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Location: Toronto, Ontario, Canada

Writer/Curator/Founder of The Autism Acceptance Project. Contributing Author to Between Interruptions: Thirty Women Tell the Truth About Motherhood, and Concepts of Normality by Wendy Lawson, and soon to be published Gravity Pulls You In. Writing my own book. Lecturer on autism and the media and parenting. Current graduate student Critical Disability Studies and most importantly, mother of Adam -- a new and emerging writer.

“There is no hope unmingled with fear, and no fear unmingled with hope.” -- Baruch Spinoza

Wednesday, March 28, 2007

 

Finding the Joy in Autism




This is my mother with Dani -- an autistic young man (21) whose name is celebrated by his mother, Kathy Laszlo in an organization called D.A.N.I. (Developing and Nurturing Independence) to get people with disabilities working in our community. I was honoured to be given an award at this gala. I spoke with many parents who have worked with their children through the years, who find the need to continue to celebrate despite the challenges.

I have hesitated renaming my blog. It was intended to make others think about finding challenges and celebrating lives despite them. There are people who do not understand autism, who speak about it in unfair terms, who abuse our most vulnerable, and so forth. Many of you have understood the idea – the rebalancing of views as it were and protecting human spirit. Many of you have not and have taken offense to the title. I am sorry you feel that way and hopefully you can come to see why celebration is important in autism as it is with any disability and even in illness itself -- because we believe in life. I am not sitting in one “camp” or the other. I think there is merit to both "sides" and we have to begin to define what unites us. This is a moderate approach – not falling into the hype of hysteria and not languishing in self-delusion. I am really empathetic to the struggles that each family faces. A lot of what I do is self-reflection and listening to other voices. How can you not? As we learn and share, we evolve overall. Being married to an ideology is dangerous in and of itself.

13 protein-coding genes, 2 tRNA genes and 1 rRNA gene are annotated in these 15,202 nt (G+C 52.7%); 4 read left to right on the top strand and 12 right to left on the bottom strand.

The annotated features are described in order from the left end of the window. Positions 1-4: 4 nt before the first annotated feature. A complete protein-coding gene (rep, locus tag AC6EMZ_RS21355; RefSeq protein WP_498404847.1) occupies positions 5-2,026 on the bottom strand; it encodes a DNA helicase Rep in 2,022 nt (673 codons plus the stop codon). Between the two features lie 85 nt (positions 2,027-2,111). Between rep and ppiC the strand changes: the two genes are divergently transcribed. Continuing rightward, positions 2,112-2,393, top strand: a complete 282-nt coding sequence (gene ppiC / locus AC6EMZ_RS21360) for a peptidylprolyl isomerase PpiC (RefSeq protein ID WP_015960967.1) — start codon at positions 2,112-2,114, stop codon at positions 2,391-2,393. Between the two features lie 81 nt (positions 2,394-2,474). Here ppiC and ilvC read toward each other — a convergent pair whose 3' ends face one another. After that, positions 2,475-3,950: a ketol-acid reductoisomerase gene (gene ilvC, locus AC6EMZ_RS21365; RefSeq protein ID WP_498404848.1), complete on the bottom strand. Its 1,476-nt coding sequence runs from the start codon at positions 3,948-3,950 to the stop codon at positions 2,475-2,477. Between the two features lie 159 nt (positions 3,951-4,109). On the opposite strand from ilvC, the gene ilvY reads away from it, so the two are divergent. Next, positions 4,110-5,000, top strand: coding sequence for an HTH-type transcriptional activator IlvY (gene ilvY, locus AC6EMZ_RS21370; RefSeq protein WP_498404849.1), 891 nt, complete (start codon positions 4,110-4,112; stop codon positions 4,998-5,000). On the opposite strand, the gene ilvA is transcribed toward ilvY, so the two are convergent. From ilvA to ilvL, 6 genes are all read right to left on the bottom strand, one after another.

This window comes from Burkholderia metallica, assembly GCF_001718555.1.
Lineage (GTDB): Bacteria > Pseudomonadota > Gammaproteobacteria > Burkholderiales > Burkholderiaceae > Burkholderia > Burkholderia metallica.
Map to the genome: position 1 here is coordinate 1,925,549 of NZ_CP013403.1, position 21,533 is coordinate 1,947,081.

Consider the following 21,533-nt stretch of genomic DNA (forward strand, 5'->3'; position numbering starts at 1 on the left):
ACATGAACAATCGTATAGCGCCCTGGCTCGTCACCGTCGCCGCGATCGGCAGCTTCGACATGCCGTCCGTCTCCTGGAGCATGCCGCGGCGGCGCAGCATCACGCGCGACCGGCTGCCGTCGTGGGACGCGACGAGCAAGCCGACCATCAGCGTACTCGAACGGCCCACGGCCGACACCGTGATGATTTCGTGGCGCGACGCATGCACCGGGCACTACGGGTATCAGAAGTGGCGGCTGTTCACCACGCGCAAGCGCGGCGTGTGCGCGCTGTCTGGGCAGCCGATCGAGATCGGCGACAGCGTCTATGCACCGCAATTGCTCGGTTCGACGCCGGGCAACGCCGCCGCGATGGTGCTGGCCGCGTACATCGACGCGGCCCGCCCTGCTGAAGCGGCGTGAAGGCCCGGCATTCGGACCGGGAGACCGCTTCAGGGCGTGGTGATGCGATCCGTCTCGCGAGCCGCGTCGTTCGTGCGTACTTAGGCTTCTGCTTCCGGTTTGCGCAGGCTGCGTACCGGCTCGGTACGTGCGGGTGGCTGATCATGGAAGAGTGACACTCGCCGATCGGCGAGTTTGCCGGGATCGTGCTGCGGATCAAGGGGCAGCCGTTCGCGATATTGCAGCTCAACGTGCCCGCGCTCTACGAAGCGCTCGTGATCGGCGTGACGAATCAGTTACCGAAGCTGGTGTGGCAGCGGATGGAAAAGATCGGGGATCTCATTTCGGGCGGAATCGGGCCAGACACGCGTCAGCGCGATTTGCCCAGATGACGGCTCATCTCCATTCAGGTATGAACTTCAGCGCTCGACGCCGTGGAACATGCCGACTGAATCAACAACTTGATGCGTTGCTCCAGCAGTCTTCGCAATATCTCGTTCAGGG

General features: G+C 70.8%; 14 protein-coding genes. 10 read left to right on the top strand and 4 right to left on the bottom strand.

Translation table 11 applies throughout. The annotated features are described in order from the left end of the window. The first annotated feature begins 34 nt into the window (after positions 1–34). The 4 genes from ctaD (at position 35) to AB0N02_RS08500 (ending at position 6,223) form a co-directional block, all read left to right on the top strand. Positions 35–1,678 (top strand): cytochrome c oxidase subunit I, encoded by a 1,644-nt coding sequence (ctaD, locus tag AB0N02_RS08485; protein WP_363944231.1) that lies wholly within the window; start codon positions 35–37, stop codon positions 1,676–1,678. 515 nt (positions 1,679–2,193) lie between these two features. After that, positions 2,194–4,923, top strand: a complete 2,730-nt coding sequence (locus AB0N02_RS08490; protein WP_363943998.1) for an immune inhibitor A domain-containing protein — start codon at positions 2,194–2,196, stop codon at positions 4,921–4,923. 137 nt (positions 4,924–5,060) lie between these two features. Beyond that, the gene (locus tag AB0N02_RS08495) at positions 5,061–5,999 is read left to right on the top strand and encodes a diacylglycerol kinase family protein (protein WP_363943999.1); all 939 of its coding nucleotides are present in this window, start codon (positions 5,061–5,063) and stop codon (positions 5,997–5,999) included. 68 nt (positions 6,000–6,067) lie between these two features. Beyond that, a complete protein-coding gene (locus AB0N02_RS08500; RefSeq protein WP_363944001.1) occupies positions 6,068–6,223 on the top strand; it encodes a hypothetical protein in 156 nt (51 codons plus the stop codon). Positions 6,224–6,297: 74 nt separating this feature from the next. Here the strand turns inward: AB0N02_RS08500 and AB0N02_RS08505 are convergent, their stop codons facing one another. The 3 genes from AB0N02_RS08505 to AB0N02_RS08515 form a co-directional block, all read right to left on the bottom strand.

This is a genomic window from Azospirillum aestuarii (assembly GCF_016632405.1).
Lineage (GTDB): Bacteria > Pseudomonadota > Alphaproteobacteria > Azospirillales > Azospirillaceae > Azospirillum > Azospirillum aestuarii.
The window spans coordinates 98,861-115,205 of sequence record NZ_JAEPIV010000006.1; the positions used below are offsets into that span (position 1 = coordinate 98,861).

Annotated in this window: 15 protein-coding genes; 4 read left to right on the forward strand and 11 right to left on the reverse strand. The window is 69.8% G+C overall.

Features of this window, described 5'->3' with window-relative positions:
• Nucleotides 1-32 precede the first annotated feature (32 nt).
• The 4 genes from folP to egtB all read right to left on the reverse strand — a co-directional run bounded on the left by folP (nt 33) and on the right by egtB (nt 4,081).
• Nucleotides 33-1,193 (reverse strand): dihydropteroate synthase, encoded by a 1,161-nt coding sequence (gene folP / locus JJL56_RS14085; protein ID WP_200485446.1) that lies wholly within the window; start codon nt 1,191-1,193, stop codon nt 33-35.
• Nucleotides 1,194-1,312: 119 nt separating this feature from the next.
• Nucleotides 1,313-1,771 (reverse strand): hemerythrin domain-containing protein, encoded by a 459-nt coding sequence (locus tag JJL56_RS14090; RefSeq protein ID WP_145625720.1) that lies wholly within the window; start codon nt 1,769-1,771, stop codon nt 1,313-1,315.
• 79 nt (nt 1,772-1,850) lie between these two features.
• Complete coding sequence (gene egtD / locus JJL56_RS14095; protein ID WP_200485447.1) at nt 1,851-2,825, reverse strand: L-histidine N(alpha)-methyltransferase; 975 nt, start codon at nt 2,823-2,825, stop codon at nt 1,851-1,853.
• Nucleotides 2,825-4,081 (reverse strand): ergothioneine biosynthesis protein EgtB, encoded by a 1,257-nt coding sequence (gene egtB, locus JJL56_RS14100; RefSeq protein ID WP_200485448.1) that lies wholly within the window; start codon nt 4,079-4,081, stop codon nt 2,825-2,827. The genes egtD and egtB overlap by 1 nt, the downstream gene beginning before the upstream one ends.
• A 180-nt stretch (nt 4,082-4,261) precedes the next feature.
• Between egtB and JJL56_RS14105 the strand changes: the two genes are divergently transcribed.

Amidst all of the doom and gloom messages about autism and disability, as a parent, I became so frustrated that others could never look beyond the challenges that confront Adam daily and instead focus also on his strengths so he could receive an education that is beyond remediation and correction – the latter which increases Adam’s anxiety. While we still must deal with the challenges of autism in our own family, we must find the strength to run Adam’s team, deal with sleepless nights, and lately, anxiety. Would I want to alleviate Adam’s anxiety? You’re damn right I would. I don’t care if Adam flaps his hands in happiness, or looks different, but when a child is distressed, it takes even more work to not only find out why and deal with the source of anxiety. I’m certain that all parents experience this day in and day out sleuthing and trying new things. One can try a medication, but it may not work, it may not deal with the source, or it may cause serious side-effects. Or in the best case, it may work. Dealing with this is a process of elimination of all the things that could possibly be causing the stress – or the confluence of events and environment and physiology that makes one answer nearly impossible to find. In the meantime, as it is happening to me, I become more distressed and sad and I keep remembering for all the struggles that we’ve gone through together, we somehow find that joy again. It’s what we live for. It’s what we must live for and protect unless we become Nihilists. In autism, we need that. We don't ignore the struggle, but we protect the joys.